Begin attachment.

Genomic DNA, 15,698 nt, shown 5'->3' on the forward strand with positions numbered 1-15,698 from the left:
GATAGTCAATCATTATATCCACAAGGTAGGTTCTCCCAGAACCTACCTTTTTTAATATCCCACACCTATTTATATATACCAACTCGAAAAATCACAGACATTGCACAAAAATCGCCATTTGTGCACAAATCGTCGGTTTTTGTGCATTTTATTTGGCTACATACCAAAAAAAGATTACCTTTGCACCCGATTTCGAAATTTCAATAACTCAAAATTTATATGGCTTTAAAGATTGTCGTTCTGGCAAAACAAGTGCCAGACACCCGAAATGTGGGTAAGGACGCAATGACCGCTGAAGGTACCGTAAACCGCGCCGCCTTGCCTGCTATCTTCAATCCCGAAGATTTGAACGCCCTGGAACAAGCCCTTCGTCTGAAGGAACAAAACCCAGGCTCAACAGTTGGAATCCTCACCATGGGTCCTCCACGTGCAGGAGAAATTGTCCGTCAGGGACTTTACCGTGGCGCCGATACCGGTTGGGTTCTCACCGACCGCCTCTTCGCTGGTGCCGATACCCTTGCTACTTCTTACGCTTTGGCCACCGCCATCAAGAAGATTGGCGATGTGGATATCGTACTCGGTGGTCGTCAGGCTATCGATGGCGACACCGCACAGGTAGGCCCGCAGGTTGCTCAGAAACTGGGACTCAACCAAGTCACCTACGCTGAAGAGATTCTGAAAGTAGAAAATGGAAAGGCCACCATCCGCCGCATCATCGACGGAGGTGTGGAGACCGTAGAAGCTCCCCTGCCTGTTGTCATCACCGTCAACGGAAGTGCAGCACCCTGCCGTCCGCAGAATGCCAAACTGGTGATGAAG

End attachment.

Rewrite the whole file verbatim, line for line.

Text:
Genomic DNA, 15,698 nt, shown 5'->3' on the forward strand with positions numbered 1-15,698 from the left:
GATAGTCAATCATTATATCCACAAGGTAGGTTCTCCCAGAACCTACCTTTTTTAATATCCCACACCTATTTATATATACCAACTCGAAAAATCACAGACATTGCACAAAAATCGCCATTTGTGCACAAATCGTCGGTTTTTGTGCATTTTATTTGGCTACATACCAAAAAAAGATTACCTTTGCACCCGATTTCGAAATTTCAATAACTCAAAATTTATATGGCTTTAAAGATTGTCGTTCTGGCAAAACAAGTGCCAGACACCCGAAATGTGGGTAAGGACGCAATGACCGCTGAAGGTACCGTAAACCGCGCCGCCTTGCCTGCTATCTTCAATCCCGAAGATTTGAACGCCCTGGAACAAGCCCTTCGTCTGAAGGAACAAAACCCAGGCTCAACAGTTGGAATCCTCACCATGGGTCCTCCACGTGCAGGAGAAATTGTCCGTCAGGGACTTTACCGTGGCGCCGATACCGGTTGGGTTCTCACCGACCGCCTCTTCGCTGGTGCCGATACCCTTGCTACTTCTTACGCTTTGGCCACCGCCATCAAGAAGATTGGCGATGTGGATATCGTACTCGGTGGTCGTCAGGCTATCGATGGCGACACCGCACAGGTAGGCCCGCAGGTTGCTCAGAAACTGGGACTCAACCAAGTCACCTACGCTGAAGAGATTCTGAAAGTAGAAAATGGAAAGGCCACCATCCGCCGCATCATCGACGGAGGTGTGGAGACCGTAGAAGCTCCCCTGCCTGTTGTCATCACCGTCAACGGAAGTGCAGCACCCTGCCGTCCGCAGAATGCCAAACTGGTGATGAAG